What you don’t tell your insurer could ruin your claims

Whenever you get a home or car insurance quote, you go through the laborious process (depending on the consultant, let’s be honest) of providing all manner of info in painstaking detail. By the end of it all, you’re given the quote for your potential premium and excess. Sometimes it feels like a complete waste of breath and energy because you’re not going to accept the quote. And you know that you have to go through it all over again with a different company.

But, there are occasions when it’s totally worth the time you’ve spent telling a relative stranger all sorts of personal info. That particular moment of joy can be pinpointed as the instant you’re presented with a quote for a super cheap premium and excess.

While it might feel like you’re handing over everything a stalker would want to know about you, these details are vital to creating an accurate quote for you. It forms the very basis of your unique policy, which is the thing that explains what’s covered, how much will be paid out, the limits, and the exclusions.

Let’s talk about updating your info

This is actually really important. Whenever you move jobs, or homes, or buy a new car, your details change. You’re obliged to update your insurer on any changes (no matter how immaterial you think they are), because this is how your insurer ensures that the various risk factors, unique to your car and home, are accurately covered.

Here’s a good example. If you make an alteration to your house and build a lock-up garage so you can avoid parking on the street or openly in your yard, then you should tell your insurer. Insurers view garages as the safer option, which reduces your risk, and results in a cheaper premium.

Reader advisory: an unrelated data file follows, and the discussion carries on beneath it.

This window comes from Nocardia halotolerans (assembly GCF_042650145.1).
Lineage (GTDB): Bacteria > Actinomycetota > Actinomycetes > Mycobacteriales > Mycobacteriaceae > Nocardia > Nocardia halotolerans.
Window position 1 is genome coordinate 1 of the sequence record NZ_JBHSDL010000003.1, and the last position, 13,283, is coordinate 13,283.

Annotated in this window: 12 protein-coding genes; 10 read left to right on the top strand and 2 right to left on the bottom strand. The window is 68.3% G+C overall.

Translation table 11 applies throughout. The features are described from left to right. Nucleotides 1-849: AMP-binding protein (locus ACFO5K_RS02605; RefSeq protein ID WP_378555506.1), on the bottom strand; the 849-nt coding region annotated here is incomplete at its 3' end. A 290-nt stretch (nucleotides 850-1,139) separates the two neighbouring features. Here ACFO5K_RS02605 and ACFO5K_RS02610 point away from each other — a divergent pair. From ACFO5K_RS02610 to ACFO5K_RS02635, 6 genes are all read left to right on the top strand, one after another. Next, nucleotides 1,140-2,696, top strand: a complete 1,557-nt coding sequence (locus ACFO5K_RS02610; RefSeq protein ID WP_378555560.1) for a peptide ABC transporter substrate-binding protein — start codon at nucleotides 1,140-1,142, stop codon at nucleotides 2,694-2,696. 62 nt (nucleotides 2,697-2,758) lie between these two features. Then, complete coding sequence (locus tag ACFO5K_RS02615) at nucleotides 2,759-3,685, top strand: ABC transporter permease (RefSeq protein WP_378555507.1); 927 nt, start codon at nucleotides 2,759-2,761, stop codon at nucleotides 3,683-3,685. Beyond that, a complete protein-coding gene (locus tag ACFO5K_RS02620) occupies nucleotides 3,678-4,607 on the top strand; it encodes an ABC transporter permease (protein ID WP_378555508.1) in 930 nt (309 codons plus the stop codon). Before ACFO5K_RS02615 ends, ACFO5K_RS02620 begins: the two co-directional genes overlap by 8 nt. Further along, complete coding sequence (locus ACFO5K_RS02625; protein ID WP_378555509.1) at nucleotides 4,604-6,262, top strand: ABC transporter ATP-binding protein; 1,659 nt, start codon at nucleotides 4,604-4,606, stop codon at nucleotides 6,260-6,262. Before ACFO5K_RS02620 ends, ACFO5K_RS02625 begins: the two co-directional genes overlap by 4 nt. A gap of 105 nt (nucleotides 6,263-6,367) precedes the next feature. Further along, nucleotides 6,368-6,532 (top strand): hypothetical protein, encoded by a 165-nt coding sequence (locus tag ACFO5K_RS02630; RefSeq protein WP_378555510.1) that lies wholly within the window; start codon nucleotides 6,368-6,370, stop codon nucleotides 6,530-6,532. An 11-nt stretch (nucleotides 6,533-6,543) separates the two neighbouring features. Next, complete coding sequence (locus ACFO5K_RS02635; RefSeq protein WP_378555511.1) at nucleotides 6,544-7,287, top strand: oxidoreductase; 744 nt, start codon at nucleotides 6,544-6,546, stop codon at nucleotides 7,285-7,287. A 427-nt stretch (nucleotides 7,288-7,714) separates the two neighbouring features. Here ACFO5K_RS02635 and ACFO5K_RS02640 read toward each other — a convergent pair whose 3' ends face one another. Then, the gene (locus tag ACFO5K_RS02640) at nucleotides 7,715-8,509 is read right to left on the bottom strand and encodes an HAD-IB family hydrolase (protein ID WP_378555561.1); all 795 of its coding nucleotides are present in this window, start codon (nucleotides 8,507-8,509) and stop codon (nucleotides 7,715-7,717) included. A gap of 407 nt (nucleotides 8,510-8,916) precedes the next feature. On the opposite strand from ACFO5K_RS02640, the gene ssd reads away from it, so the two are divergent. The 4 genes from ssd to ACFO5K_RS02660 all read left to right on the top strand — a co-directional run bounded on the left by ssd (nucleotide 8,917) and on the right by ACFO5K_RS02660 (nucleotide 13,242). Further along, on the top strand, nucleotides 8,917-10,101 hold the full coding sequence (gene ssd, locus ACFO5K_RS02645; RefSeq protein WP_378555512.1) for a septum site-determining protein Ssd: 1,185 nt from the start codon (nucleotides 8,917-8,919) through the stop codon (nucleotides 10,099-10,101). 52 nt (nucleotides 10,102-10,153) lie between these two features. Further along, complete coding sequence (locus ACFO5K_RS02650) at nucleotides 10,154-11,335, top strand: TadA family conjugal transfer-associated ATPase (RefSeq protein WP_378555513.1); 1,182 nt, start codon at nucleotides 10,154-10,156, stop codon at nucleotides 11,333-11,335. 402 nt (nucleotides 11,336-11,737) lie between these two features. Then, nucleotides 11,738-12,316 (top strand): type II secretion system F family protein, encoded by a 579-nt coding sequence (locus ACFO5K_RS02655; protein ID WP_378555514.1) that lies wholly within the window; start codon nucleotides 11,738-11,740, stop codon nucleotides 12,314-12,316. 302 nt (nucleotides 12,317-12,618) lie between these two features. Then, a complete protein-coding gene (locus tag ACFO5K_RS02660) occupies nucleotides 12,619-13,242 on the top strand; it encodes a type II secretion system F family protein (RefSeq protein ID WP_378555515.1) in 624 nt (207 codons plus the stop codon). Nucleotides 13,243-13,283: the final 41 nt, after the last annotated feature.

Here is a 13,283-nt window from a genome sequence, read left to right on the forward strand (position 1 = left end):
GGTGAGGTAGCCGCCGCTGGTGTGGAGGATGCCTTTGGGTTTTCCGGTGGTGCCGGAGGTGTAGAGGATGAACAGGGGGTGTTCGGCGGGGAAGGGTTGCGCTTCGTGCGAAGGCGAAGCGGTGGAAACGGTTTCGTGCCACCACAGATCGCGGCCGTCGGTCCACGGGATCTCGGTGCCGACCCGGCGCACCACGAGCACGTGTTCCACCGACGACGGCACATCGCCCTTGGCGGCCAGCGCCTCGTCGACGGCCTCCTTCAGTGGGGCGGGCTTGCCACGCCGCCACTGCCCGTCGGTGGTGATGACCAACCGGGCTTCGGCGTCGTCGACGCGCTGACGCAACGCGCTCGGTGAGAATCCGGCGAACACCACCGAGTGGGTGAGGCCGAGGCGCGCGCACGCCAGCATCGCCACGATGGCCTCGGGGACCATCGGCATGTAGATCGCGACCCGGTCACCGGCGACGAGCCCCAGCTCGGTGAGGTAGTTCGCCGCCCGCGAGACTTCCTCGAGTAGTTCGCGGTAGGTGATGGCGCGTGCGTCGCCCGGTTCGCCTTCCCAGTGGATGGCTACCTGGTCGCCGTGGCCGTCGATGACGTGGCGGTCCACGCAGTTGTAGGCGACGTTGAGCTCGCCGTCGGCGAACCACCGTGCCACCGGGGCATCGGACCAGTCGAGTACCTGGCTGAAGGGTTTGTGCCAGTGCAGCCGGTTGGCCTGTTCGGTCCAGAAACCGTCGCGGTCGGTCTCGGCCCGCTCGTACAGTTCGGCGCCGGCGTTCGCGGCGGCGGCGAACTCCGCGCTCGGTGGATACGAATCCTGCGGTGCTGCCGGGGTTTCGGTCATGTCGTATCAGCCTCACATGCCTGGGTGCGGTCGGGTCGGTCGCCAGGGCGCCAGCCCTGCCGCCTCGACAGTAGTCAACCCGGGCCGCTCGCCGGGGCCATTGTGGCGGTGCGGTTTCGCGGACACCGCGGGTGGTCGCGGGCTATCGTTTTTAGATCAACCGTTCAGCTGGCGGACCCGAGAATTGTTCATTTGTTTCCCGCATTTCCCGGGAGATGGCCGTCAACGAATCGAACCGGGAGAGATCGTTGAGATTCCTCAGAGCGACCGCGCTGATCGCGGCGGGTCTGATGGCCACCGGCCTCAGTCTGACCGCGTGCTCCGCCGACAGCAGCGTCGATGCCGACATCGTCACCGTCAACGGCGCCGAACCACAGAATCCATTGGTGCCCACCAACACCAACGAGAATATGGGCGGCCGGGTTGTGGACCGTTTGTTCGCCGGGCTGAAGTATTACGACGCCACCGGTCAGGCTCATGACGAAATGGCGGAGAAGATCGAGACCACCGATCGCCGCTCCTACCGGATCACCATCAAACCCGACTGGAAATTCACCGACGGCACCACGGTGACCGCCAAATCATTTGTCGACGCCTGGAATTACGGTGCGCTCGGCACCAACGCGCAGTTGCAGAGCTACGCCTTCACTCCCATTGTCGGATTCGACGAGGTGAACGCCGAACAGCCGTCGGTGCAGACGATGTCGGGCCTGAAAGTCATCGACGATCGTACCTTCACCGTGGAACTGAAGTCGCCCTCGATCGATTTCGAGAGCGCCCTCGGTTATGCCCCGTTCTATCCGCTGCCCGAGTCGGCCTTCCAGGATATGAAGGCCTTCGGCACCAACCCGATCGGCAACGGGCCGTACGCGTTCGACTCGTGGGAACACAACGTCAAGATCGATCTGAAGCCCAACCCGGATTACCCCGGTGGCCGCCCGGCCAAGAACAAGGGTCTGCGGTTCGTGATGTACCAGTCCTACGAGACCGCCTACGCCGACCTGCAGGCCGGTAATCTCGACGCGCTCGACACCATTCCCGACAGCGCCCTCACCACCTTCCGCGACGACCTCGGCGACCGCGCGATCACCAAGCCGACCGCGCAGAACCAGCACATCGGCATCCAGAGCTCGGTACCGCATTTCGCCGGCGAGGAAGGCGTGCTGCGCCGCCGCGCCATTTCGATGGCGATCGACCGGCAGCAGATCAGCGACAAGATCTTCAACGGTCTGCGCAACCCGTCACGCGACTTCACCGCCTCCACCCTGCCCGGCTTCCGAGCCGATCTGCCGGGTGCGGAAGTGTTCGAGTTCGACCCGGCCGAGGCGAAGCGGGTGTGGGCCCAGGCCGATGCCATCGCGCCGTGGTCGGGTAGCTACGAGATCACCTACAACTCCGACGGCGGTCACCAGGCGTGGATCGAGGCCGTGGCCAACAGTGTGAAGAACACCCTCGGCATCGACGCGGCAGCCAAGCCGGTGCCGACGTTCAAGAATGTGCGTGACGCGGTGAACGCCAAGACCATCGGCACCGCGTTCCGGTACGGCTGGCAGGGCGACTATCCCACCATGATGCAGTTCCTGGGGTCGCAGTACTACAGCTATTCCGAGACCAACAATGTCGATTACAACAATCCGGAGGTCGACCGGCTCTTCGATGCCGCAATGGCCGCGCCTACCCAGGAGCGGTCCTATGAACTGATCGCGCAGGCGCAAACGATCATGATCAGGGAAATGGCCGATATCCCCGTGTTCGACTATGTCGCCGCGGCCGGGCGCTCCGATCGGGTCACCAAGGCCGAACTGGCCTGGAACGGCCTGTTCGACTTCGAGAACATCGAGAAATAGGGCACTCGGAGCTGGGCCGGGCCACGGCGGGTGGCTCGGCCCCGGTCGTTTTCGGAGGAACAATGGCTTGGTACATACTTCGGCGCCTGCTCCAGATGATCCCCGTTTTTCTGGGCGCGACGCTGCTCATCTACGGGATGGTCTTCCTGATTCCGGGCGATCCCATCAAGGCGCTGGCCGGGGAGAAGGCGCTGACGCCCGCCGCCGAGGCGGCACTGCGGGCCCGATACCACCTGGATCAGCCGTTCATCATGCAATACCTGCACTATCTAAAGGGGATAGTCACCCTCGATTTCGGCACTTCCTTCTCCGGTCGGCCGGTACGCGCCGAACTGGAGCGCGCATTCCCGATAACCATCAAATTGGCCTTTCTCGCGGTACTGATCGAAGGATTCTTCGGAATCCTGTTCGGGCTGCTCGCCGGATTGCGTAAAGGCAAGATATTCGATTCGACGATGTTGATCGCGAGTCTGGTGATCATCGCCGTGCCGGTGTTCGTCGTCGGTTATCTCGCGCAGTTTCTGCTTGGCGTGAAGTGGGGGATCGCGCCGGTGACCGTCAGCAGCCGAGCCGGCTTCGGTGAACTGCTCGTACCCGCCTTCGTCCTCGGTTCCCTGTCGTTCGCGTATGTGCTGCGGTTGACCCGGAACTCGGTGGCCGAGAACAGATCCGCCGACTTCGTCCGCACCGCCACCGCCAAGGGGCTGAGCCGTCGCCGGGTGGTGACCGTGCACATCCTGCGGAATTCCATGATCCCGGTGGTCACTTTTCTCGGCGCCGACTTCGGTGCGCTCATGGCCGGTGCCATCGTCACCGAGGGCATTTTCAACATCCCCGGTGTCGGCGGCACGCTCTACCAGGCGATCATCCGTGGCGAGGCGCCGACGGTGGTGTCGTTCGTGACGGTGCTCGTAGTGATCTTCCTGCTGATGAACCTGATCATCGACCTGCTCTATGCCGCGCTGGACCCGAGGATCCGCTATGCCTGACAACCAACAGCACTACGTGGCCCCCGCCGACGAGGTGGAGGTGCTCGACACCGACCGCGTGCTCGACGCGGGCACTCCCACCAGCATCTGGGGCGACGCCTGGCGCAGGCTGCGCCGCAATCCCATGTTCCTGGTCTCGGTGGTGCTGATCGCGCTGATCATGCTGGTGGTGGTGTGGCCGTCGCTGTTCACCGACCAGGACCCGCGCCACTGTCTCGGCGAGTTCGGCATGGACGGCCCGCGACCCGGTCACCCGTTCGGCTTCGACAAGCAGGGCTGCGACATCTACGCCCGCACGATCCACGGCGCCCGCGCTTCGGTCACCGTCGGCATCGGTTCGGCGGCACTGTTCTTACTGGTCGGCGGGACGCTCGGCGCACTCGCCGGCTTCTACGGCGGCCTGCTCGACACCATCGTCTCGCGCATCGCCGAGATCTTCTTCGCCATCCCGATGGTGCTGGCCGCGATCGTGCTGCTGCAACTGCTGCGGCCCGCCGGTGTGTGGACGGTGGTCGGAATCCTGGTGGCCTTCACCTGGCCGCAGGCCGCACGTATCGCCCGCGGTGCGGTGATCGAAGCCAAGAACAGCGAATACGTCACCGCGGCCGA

Here’s a bad example. Say you move all your home contents to a different address (affectionately called ‘moving house’) and you don’t update your insurer. A burglary happens and you claim for a stolen TV. It’s the same TV that you had in your previous home, so to your mind it might not matter. But it does matter. And your address is a big detail. Because you didn’t update your details, your insurer is perfectly within its rights to reject your claim.

This happens more often than you think.

Technically, it’s called non-disclosure

Ultimately, if any of the info your insurer has recorded on your policy isn’t accurate when you put in a claim, it’s highly likely that your claim will be rejected on the basis of non-disclosure.

Your policy is known as a contract of utmost good faith. Your insurer relies on you to tell the truth. If you don’t disclose all the facts, then you create a basis of non-disclosure. And on these grounds, your claim could be rejected.

Don’t lose track of how life evolves

Life is going to evolve. You’re going to move upwards and onwards and we couldn’t be happier for you! The last thing we want, is for you to have a negative claim experience because it slipped your mind to update your insurer about the bull bar you added to your car or the more expensive TV you’ve invested in.

Like a fine wine, your insurance policies should improve over time, closing up the gaps in your cover, so that you’ll be financially protected in the event of theft, accidents, or other nasties.

Get cover from an insurer who loves the sound of your voice

1 insurer who makes a big fuss about the details is King Price. Their motto is: incorrect details = incorrect cover and they actively encourage their royal clients to give them a ring or email them (if you haven’t got the time to talk) about any changes so that their claims are never jeopardised.

If you want cover from an insurer who values honesty and looks after your best interests like this, then click here for a home or car insurance quote.

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